Powers and functions: The district council can establish, construct or manage primary schools, dispensaries, markets, ferries, fisheries, roads and so on in the district. It can also make regulations for the control of money lending and trading by non-tribals. But, such regulations require the assent of the governor. The district and regional councils are empowered to assess and collect land revenue and to impose certain specified taxes.
The acts of Parliament or the state legislature do not apply to autonomous districts and autonomous regions or apply with specified modifications and exceptions.
The governor can appoint a commission to examine and report on any matter relating to the administration of the autonomous districts or regions. He may dissolve a district or regional council on the recommendation of the commission.
Source: The Hindu
The government of Assam has announced a new scheme called Arundhati to provide gold at free of cost to the brides.
Under the scheme, the government of Assam aims to provide 1 Tola Gold to brides belonging to all such communities of Assam where it is customary to provide gold at the time of the wedding.
The scheme is named after Arundhati, wife of great sage Basistha. The government has set aside Rs 300 cr has been for the implementation of the Arundhati Scheme.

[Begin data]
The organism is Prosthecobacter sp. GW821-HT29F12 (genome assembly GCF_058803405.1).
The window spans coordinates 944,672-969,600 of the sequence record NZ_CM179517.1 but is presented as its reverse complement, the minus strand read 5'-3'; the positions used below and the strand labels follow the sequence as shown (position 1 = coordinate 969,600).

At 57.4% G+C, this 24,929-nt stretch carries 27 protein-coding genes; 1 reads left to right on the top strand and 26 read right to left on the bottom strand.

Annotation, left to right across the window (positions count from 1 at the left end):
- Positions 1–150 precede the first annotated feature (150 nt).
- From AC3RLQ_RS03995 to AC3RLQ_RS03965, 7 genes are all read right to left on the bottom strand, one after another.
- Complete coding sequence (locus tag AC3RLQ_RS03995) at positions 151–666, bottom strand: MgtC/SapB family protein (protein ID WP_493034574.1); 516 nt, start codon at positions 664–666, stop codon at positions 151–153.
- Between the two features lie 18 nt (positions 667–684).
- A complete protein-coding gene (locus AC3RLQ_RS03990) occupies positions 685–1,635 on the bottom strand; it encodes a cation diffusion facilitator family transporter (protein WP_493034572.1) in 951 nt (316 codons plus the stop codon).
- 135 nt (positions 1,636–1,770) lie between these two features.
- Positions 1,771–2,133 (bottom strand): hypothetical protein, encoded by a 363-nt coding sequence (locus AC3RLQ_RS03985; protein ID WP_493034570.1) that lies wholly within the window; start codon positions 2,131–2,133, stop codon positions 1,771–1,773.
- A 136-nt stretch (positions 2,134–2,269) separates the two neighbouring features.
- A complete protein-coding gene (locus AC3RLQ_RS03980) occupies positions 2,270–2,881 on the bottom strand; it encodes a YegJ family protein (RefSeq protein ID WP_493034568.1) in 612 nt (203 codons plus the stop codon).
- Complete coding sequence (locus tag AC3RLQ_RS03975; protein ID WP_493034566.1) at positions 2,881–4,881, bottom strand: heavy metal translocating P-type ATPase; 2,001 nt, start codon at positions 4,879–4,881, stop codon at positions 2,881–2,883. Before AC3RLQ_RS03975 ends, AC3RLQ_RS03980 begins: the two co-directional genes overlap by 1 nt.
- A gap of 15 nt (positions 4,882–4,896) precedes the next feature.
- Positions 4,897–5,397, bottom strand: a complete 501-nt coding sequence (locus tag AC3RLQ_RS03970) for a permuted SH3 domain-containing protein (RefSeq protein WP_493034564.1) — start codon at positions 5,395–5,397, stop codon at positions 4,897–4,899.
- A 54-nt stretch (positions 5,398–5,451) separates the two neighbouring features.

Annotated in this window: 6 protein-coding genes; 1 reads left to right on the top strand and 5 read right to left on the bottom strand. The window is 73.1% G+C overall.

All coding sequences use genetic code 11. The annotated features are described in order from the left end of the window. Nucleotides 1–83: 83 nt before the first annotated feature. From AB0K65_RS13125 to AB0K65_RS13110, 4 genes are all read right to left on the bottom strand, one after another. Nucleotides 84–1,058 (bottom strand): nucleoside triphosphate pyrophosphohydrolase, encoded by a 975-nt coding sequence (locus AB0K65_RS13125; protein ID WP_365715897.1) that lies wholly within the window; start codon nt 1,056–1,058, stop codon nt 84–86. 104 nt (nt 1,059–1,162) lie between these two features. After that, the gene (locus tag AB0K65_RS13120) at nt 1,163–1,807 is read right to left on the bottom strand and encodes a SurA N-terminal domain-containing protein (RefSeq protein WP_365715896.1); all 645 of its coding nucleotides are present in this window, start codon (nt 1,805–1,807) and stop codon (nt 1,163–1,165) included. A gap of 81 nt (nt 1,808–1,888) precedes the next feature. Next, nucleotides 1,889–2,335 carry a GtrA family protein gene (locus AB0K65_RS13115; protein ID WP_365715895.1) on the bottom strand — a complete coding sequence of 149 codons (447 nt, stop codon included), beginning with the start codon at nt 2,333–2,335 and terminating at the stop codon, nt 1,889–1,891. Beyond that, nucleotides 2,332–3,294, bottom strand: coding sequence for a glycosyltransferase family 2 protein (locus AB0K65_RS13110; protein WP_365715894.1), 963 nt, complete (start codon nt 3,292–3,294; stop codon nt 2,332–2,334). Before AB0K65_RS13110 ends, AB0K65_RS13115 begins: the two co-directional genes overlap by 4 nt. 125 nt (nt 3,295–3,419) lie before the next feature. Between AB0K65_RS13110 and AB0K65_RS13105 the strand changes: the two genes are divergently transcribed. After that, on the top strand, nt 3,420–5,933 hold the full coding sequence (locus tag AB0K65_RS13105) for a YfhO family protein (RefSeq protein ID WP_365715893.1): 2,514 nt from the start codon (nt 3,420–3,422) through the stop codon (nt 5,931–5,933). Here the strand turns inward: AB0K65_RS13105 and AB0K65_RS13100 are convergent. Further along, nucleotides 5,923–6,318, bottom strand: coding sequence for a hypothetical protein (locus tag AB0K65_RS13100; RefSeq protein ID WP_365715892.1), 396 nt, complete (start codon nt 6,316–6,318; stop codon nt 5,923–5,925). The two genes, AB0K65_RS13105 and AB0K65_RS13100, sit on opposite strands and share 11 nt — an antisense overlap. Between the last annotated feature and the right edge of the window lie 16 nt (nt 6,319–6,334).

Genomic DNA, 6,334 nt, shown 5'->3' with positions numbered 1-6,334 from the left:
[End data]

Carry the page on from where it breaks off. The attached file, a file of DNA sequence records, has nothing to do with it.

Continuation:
The benefit under Arundhati scheme can be availed upon formal registration of marriages under Special Marriage (Assam) Rules, 1954.
The scheme is limited for economically weaker sections, whose annual income is below Rs 5 lakh.
Significance of the scheme:
Gold forms an inherent part of Indian weddings. With the introduction of the Arundhati Scheme, the government wants to stand with those fathers who cannot afford to gift a set of gold ornaments to their daughters and would to resort to borrowings and put themselves in the vicious cycle of debt.
Source: The Hindu
Generalised System of Preferences (GSP)
Vowing to reduce the U.S. deficit with large economies, President Trump is planning to withdraw the Generalised System of Preferences (GSP) from India, the world’s largest beneficiary of a scheme that has been in force since the 1970s.
The trigger for the latest downturn in trade ties was India’s new rules on e-commerce that restrict the way Amazon.com Inc. and Walmart-backed Flipkart do business in a rapidly growing online market set to touch $200 billion by 2027.
That, coming on top of a drive to force global card payments companies such as Mastercard and Visa to move their data to India and the imposition of higher tariffs on electronic products and smartphones, left a broader trade package the two sides were working on through last year in tatters.
With this, India could lose a vital U.S. trade concession, under which it enjoys zero tariffs on $5.6 billion of exports to the United States.
Generalised System of Preferences (GSP):
The Generalized System of Preferences (GSP) is a U.S. trade program designed to promote economic growth in the developing world by providing preferential duty-free entry for up to 4,800 products from 129 designated beneficiary countries and territories.
What is the objective of GSP?
The objective of GSP was to give development support to poor countries by promoting exports from them into the developed countries. GSP promotes sustainable development in beneficiary countries by helping these countries to increase and diversify their trade with the United States. GSP provide opportunities for many of the world’s poorest countries to use trade to grow their economies and climb out of poverty.
Benefits of GSP: